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Is your wallet in shape?
According to personal finance site WalletHub, achieving "wallet fitness" means you're in a stable financial position and able to comfortably meet existing obligations and plan for the future. With that in mind, the site compared more than 180 U.S. cities across 29 key metrics including unemployment, poverty, foreclosure rates, income volatility and savings habits to see where people are in the best and worst financial shape.
The highest-ranking locations were:
1. Fremont, California
2. San Francisco, California
3. Madison, Wisconsin
4. Columbia, Maryland
5. San Jose, California
Top-rated Fremont got kudos for the highest median credit score compared to the other metros. With an average score of 751, that's over 50 points more than the national average, according to FICO. The city also had the best marks for "risk exposure," which included metrics such as unemployment and poverty rates.
Fremont wasn't the only city in California's Bay Area to make it to the top five. Two others — San Francisco and San Jose — also joined it at the top.
WalletHub analyst Jill Gonzalez isn't surprised by so many top contenders in that area.
"There, we see an older population, typically," she said.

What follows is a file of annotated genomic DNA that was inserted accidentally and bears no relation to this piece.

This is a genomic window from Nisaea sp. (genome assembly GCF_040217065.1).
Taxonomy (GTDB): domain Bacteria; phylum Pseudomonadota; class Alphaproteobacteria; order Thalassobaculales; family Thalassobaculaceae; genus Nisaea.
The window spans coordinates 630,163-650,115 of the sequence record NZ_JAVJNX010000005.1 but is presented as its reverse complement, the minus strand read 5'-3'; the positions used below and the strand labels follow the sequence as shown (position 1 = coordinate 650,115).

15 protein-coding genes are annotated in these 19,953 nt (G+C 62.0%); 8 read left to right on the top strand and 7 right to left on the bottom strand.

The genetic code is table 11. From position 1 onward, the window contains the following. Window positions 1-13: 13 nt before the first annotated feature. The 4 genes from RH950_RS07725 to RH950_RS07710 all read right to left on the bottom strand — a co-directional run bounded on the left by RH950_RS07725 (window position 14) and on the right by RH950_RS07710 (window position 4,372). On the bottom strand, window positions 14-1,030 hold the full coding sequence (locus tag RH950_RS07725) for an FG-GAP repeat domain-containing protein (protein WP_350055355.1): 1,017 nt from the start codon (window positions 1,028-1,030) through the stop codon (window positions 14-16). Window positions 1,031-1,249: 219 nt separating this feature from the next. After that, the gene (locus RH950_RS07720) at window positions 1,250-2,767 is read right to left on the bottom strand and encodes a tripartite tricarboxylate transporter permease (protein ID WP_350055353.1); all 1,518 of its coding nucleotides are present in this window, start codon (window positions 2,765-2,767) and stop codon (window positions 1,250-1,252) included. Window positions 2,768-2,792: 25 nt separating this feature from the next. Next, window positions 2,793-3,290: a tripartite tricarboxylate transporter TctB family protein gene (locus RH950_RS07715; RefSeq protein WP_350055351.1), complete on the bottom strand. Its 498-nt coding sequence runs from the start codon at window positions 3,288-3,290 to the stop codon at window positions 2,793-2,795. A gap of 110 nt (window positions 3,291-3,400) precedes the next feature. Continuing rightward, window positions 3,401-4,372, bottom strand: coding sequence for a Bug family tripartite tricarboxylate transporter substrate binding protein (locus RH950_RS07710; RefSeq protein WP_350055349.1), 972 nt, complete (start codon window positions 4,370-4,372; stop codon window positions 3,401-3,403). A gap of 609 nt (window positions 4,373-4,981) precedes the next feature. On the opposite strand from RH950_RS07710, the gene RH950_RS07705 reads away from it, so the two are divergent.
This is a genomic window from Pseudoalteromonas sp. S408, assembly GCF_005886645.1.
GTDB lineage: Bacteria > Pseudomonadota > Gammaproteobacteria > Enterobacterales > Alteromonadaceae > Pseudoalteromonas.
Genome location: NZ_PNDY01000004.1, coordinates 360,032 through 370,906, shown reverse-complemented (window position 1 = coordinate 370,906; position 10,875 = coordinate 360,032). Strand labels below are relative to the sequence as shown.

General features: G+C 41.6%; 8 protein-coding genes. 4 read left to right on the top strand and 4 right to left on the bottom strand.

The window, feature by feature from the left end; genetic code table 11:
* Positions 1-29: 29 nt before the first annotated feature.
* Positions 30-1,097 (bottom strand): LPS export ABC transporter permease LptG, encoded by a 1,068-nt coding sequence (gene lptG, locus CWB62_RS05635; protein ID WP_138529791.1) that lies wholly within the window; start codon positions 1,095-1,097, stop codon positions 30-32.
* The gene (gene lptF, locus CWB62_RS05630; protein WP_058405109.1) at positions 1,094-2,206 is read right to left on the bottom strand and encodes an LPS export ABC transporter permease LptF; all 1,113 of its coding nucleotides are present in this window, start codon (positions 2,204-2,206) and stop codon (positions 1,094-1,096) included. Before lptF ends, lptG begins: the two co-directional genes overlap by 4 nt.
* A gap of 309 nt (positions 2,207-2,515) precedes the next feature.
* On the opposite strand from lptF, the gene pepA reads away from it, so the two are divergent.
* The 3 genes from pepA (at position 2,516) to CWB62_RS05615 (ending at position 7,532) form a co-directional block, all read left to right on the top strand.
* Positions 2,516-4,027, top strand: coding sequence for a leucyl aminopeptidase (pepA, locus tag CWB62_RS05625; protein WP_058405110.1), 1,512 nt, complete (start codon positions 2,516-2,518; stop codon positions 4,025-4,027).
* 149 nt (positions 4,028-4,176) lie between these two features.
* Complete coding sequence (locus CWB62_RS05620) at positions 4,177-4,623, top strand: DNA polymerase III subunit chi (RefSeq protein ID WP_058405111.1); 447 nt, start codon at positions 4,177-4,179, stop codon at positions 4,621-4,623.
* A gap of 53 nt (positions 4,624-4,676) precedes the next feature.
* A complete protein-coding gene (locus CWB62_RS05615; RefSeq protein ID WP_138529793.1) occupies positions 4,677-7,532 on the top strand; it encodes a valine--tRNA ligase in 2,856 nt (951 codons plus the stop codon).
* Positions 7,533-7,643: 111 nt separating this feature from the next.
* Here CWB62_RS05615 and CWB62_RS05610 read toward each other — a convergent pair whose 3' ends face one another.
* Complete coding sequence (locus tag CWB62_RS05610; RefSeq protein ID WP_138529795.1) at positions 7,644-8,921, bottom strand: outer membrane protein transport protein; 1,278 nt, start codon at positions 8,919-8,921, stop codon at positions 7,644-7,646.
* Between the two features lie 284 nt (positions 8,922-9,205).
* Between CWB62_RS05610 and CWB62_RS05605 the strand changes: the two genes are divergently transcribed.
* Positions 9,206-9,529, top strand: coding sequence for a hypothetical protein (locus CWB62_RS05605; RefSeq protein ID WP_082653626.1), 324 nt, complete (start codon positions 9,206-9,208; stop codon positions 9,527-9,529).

This means that residents tend to have larger incomes, and have had more years to pay down debts and stash savings away. Meanwhile, cities with younger populations often have lower wallet fitness ranks, because those young adults have had less time to save, are on starting salaries and are newer to credit, Gonzalez said.
Hialeah, Florida was ranked the lowest, much in part to its residents' poor savings habits and weak earning power. The median household income in the city is $25,850 — that's 3.4 times lower than the median household income ($87,240) in the fourth-best city Columbia, Maryland. The annual consumer savings-account average in Hialeah is also low, at $5,588.
So if your credit score is bad and your debt is through the roof, will moving from Hialeah to the Bay Area whip your wallet into shape?
"Not at all," said Gonzalez — the area is known for having a high cost of living, especially housing.
But moving could improve other aspects of your wallet's health such as "risk exposure — unemployment rates, and of course, earning power and cost of living," she said. Relocating may also be a good idea if you're looking for a new job, she said.
How to whip your wallet into tip-top shape
Build that credit: Achieve excellent credit by always paying bills on time. (See other credit-building tips in the infographic below.) People with good credit can get better interest rates, saving hundreds of thousands of dollars over a lifetime compared to someone with bad credit, WalletHub said.
Save, save, save: The later you start saving for retirement, the more you'll need to set aside (or the later you'll need to retire) to meet the same goal. But retirement isn't the only thing you should be saving for. Almost a quarter of Americans have no emergency savings at all, according to a Bankrate report. Don't let that be you. At the very least, you should begin building an emergency fund and buy adequate insurance coverage, WalletHub recommends.
Stay debt-free: Another recent report by the personal finance site found that the average household credit card debt was $7,996 during the second quarter of 2017, up 5 percent from a year earlier. Take steps to pay down your debts and avoid racking up new ones.
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